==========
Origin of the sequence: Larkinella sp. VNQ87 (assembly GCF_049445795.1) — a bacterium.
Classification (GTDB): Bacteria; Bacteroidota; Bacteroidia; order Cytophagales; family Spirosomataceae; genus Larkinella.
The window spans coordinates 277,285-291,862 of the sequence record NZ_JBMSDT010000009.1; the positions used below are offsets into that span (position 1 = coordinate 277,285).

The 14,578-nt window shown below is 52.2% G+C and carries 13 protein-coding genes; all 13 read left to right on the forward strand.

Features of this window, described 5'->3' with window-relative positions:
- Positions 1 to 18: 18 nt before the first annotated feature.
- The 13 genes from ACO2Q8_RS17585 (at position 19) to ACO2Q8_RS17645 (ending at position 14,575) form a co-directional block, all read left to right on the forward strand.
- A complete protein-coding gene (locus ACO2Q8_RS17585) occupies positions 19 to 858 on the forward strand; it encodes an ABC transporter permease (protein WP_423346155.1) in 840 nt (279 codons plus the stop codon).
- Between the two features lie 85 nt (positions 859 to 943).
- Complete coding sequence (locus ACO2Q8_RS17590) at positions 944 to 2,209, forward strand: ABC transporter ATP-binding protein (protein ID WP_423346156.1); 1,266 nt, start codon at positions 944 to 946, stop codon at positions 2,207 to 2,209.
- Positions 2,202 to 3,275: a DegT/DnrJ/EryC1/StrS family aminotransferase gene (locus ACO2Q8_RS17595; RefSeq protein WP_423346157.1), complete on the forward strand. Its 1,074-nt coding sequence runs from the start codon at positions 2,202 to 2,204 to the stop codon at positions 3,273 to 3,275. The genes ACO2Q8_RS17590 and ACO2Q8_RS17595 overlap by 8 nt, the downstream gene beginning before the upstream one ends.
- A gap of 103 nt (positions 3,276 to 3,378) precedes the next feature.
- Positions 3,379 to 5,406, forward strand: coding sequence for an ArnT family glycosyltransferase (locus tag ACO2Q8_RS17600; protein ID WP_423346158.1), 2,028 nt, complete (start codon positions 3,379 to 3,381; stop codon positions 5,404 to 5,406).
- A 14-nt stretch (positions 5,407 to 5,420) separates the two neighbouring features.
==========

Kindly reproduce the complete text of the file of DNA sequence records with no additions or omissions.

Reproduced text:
Origin of the sequence: Larkinella sp. VNQ87 (assembly GCF_049445795.1) — a bacterium.
Classification (GTDB): Bacteria; Bacteroidota; Bacteroidia; order Cytophagales; family Spirosomataceae; genus Larkinella.
The window spans coordinates 277,285-291,862 of the sequence record NZ_JBMSDT010000009.1; the positions used below are offsets into that span (position 1 = coordinate 277,285).

The 14,578-nt window shown below is 52.2% G+C and carries 13 protein-coding genes; all 13 read left to right on the forward strand.

Features of this window, described 5'->3' with window-relative positions:
- Positions 1 to 18: 18 nt before the first annotated feature.
- The 13 genes from ACO2Q8_RS17585 (at position 19) to ACO2Q8_RS17645 (ending at position 14,575) form a co-directional block, all read left to right on the forward strand.
- A complete protein-coding gene (locus ACO2Q8_RS17585) occupies positions 19 to 858 on the forward strand; it encodes an ABC transporter permease (protein WP_423346155.1) in 840 nt (279 codons plus the stop codon).
- Between the two features lie 85 nt (positions 859 to 943).
- Complete coding sequence (locus ACO2Q8_RS17590) at positions 944 to 2,209, forward strand: ABC transporter ATP-binding protein (protein ID WP_423346156.1); 1,266 nt, start codon at positions 944 to 946, stop codon at positions 2,207 to 2,209.
- Positions 2,202 to 3,275: a DegT/DnrJ/EryC1/StrS family aminotransferase gene (locus ACO2Q8_RS17595; RefSeq protein WP_423346157.1), complete on the forward strand. Its 1,074-nt coding sequence runs from the start codon at positions 2,202 to 2,204 to the stop codon at positions 3,273 to 3,275. The genes ACO2Q8_RS17590 and ACO2Q8_RS17595 overlap by 8 nt, the downstream gene beginning before the upstream one ends.
- A gap of 103 nt (positions 3,276 to 3,378) precedes the next feature.
- Positions 3,379 to 5,406, forward strand: coding sequence for an ArnT family glycosyltransferase (locus tag ACO2Q8_RS17600; protein ID WP_423346158.1), 2,028 nt, complete (start codon positions 3,379 to 3,381; stop codon positions 5,404 to 5,406).
- A 14-nt stretch (positions 5,407 to 5,420) separates the two neighbouring features.